This year, manufacturers opted for practical improvements over headline-grabbing features like absurdly small designs, gigantic LCDs or Android-powered UIs. But that doesn't mean 2014's lot skimps when it comes to innovation. Much to our surprise, Casio offered up one of the most interesting models. The EX-100, which is currently only expected to hit stores in Japan, includes a unique bracketing mode that varies not only exposure, but also white balance, focus and other settings in order to capture the perfect shot without a lot of photo know-how or prep. Sigma's dp Quattro was another showstopper, with its unusually wide body, highly capable sensor and a trio of fixed lenses. We were also very impressed with Canon's PowerShot G1 X Mark II, which delivers DSLR-like image quality in a package that's smaller than most mirrorless cams.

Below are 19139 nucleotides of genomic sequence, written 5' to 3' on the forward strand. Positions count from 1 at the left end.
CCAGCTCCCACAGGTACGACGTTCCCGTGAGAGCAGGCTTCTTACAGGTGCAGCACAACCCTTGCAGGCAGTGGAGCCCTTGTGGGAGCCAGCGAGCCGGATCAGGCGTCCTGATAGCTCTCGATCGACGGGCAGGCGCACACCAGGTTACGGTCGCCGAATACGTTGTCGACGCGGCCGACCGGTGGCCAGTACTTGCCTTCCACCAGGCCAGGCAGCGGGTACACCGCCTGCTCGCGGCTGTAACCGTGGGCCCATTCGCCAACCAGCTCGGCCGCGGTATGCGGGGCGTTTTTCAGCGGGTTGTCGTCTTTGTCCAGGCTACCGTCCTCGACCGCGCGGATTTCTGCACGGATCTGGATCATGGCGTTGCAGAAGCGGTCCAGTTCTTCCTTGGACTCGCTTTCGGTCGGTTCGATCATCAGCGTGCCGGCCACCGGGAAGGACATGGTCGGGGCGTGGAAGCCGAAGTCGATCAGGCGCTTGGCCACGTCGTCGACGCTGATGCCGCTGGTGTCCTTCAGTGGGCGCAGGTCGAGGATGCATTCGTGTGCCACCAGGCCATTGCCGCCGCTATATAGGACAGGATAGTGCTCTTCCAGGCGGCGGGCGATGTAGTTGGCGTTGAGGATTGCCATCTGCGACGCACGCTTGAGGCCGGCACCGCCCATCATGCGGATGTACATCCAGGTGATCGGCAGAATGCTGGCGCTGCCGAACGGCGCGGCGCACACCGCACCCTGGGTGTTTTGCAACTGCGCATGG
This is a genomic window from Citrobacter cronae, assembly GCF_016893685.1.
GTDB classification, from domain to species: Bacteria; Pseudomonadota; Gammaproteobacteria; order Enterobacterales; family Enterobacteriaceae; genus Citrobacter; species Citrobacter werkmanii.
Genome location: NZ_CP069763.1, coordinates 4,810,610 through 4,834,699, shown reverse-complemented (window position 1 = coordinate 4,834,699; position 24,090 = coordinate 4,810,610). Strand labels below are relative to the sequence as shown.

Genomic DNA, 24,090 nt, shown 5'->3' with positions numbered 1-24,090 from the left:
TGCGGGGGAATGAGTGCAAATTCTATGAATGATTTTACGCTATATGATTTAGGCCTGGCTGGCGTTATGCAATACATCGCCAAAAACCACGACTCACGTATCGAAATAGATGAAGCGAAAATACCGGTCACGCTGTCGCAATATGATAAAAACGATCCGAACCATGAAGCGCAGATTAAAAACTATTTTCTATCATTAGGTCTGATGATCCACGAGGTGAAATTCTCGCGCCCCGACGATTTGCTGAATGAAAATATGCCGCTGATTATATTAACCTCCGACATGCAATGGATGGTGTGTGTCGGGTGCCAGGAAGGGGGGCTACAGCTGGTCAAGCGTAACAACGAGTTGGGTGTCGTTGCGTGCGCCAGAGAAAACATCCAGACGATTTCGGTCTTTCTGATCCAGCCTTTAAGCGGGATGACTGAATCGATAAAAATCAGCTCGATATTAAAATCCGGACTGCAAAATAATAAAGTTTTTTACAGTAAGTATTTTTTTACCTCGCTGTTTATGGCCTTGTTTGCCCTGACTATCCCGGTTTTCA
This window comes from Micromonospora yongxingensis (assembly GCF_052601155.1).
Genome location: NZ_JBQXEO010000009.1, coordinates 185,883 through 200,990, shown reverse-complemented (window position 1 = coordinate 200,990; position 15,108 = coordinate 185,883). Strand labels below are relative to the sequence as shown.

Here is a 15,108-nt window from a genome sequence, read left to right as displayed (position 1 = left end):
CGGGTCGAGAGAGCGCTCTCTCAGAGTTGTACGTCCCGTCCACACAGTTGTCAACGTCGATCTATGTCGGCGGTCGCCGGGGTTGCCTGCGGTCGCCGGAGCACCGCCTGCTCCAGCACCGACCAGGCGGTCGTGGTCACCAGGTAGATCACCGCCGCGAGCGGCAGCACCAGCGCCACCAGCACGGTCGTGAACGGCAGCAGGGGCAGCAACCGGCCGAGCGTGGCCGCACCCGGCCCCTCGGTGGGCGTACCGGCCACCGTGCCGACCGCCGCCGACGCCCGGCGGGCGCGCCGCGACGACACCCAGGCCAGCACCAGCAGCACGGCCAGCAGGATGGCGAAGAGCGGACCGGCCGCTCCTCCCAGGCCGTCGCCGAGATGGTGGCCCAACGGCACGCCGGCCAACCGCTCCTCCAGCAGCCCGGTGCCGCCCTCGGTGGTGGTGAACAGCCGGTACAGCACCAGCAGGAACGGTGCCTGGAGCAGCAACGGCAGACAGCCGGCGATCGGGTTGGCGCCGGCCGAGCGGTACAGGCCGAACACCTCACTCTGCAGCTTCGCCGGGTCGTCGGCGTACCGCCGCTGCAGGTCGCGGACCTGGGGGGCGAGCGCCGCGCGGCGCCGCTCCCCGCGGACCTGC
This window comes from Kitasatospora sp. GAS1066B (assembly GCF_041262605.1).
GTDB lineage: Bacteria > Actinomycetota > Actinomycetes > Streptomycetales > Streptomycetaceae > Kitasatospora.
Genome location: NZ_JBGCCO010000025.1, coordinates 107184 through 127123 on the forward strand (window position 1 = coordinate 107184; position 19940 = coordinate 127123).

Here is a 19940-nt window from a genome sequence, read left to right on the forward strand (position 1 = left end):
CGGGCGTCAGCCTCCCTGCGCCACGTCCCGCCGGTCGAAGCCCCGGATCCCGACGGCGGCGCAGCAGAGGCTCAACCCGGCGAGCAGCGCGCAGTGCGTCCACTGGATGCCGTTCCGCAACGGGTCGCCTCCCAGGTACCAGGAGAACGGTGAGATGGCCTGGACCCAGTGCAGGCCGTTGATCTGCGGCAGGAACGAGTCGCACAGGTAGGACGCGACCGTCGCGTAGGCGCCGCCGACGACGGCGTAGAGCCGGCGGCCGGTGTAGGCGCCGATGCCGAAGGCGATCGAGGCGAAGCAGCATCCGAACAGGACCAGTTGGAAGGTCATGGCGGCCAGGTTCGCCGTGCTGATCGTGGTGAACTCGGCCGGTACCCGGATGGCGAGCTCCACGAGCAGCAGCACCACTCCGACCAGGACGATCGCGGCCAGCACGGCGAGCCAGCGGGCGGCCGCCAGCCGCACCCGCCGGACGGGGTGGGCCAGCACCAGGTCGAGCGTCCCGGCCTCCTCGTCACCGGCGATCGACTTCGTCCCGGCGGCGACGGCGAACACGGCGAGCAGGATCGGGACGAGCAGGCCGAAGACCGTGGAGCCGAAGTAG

There was also a bit of innovation on the storage front. SanDisk's new U3 SDXC card is fast enough to capture high-bitrate 4K video. You'll need one of these to capture 4K clips with Panasonic's new GH4, or to take full advantage of the Fujifilm X-T1, which caught our eye with a weather-resistant housing, speedy performance and a bounty of dedicated dials. Olympus, meanwhile, caught us off guard with its Stylus SP-100, a 50x superzoom that includes a unique gun sight -- a laser-projected bulls-eye helps you aim the camera quickly when you're targeting a fast-moving subject way off in the distance. On the other side of the hall, Sony's Alpha 6000 was one of our favorites in the mirrorless category, with super-fast focusing performance and a full suite of features, such as a bright OLED viewfinder and WiFi (the latter of which could be found on just about every camera at CP+). It was a fantastic show all around -- and we're already counting the days until Photokina, which kicks off this September in Cologne, Germany.